Dry herb vaping is a great option that takes away some of the harmful components that result from burning weed. Most of the harmful substances in smoke (regardless of what you're smoking) is from combustion: the process that burns the plant down to ash. According to The American Lung Association, carcinogens and toxins are released from the combustion of materials. Vaporizing, instead, heats the herb to the point where the cannabinoids and terpenes become vapor, without burning and destroying the plant material. A study conducted by The Harm Reduction Journal investigated the impacts of cannabis smoking versus cannabis vaping. The study consisted of nearly 7,000 participants with overall healthy respiratory systems. The results found that herb vaping caused far less respiratory problems in comparison to regular herb smoking, making vaporizing a seemingly safer option for consumers.


At the end of the day, it’s up to each individual to decide what they’re comfortable with partaking in. It’s vital to take everything into consideration, including your risk factor to the virus, and the method of cannabis consumption you choose.



Conflicting information about cannabis in relation to COVID-19 lives in all corners of the internet, making it potentially overwhelming to try to decipher what’s true, and what to do with that information. Amongst all the anxiety and uncertainties due to the pandemic, clear and trustable information is essential. So, what’s been discovered?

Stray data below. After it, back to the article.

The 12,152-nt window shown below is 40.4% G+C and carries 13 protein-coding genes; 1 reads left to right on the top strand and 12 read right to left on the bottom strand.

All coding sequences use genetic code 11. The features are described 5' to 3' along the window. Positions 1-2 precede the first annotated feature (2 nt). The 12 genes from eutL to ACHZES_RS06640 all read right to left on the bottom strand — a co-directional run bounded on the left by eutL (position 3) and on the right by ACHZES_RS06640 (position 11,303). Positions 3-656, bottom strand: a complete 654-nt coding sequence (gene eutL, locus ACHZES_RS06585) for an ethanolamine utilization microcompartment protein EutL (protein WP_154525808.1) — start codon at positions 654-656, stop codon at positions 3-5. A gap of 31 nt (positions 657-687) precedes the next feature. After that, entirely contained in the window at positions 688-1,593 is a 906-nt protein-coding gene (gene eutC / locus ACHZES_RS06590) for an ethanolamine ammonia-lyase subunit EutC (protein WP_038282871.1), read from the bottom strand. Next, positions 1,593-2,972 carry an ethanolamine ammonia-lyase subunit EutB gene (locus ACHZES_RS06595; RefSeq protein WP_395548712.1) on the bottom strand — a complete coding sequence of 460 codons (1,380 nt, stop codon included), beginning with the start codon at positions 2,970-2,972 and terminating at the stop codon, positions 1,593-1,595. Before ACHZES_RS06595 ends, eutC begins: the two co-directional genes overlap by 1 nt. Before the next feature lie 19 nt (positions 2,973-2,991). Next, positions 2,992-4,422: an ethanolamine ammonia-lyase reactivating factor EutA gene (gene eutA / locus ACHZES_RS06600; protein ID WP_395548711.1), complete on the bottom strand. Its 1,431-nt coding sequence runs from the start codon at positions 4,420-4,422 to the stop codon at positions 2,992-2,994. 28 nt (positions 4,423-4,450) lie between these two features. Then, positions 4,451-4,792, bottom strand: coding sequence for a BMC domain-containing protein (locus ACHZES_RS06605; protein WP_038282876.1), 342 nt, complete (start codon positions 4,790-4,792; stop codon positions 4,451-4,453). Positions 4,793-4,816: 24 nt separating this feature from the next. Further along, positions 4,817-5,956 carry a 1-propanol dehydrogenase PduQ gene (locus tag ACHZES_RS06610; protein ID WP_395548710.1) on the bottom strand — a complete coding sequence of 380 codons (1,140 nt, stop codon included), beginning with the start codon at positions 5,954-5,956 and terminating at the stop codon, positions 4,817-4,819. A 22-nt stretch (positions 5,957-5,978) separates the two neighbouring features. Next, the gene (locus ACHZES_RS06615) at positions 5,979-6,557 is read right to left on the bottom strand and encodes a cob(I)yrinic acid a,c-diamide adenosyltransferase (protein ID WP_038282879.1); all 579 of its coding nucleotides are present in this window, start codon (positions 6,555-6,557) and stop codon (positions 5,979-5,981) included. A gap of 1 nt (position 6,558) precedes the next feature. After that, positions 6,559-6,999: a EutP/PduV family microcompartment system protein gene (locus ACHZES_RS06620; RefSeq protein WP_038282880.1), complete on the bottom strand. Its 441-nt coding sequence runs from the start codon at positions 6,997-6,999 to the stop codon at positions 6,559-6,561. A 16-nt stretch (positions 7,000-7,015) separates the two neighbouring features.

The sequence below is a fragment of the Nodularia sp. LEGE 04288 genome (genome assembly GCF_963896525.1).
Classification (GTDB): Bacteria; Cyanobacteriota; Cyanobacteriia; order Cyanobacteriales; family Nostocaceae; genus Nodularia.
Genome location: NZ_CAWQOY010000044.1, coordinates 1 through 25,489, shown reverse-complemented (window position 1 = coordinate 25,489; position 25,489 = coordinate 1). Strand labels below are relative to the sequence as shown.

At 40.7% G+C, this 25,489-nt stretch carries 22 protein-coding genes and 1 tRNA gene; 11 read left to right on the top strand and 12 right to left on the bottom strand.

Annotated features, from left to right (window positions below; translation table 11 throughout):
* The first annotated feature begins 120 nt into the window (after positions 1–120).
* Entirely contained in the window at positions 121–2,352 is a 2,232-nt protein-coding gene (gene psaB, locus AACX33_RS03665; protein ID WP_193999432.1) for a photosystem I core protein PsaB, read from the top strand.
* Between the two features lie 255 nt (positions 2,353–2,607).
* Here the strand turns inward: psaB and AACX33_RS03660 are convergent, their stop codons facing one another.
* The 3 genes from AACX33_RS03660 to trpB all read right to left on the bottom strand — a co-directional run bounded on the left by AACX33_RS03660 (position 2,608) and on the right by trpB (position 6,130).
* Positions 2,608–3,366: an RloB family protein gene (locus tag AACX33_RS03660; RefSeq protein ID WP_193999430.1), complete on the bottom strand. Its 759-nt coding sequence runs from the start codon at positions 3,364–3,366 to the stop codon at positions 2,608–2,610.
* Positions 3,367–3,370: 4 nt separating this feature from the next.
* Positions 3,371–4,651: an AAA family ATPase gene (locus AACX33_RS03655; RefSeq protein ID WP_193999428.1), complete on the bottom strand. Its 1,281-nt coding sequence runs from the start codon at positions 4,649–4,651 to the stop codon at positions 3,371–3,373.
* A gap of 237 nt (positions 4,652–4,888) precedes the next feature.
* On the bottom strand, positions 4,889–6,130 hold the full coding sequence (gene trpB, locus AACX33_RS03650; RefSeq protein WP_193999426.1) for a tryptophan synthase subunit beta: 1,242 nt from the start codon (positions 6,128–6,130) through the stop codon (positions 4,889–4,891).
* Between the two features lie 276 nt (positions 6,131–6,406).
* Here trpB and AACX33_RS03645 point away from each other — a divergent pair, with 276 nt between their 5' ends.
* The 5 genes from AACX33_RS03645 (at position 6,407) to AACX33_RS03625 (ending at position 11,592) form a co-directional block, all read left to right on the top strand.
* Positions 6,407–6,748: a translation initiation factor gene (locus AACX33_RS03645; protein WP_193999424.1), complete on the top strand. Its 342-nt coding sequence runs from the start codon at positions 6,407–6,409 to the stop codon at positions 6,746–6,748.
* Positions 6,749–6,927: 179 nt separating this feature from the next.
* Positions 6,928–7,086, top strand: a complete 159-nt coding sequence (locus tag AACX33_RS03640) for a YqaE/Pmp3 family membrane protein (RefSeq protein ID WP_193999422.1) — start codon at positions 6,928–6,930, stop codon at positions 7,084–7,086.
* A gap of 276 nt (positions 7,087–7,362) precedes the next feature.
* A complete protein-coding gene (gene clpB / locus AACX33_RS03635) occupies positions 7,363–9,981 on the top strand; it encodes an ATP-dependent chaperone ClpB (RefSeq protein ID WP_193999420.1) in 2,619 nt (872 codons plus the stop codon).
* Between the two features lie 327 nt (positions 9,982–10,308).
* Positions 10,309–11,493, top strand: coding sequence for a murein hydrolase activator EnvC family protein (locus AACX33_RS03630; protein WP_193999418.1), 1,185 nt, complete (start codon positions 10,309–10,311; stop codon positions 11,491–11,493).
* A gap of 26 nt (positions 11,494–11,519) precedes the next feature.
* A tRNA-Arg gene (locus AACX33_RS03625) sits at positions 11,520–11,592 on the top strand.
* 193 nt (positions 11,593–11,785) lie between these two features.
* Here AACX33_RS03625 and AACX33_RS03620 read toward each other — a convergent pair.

Since the novel coronavirus COVID-19 has no current vaccine or treatment, new research is being conducted to find possible preventative measures against the virus. “Researchers at the University of Lethbridge recently released results from a study that shows the benefits of CBD as an aid in blocking the cells that enter the body from the novel coronavirus.” Based on this research, it suggests that some strains of cannabis have the ability to inhibit the entrance of the virus into the lungs, hence, possibly reducing the risk of infection. 


Professor of Biological Sciences, Dr. Igor Kovalchuk, led the Canadian study that observed the effects of different newly-created cannabis strains for their potential to inhibit the entrance of the virus. Using artificially 3D tissue models, the researchers mapped out how cannabis strains (around 400 of them!) may interact with the COVID-19 virus.


Cannabis sativa, especially strains high in CBD, has been proposed to modulate inflammation and gene expression, as well as containing anti-inflammatory and anti-cancer properties (Wang & Kovalchuk, 2020). The coronavirus needs a receptor to enter its host. That receptor is known as an "angiotensin-converting enzyme II,"  or ACE2. This receptor is found in lung tissue, the kidneys, gastrointestinal tracts, testes, and oral and nasal mucus. “The theory is that by modulating ACE2 levels in those "gateways" to the human host, it may be possible to lower our susceptibility, or vulnerability, to the virus” (Abbany, 2020). Some strains even blocked virus receptors by 73%! Basically, if there's no ACE2 on tissues, the virus will not enter.


While mary jane certainly won’t make you COVID-proof (if only!), these findings show promising results. However, we must keep in mind that this study has currently not gone under rigorous peer review.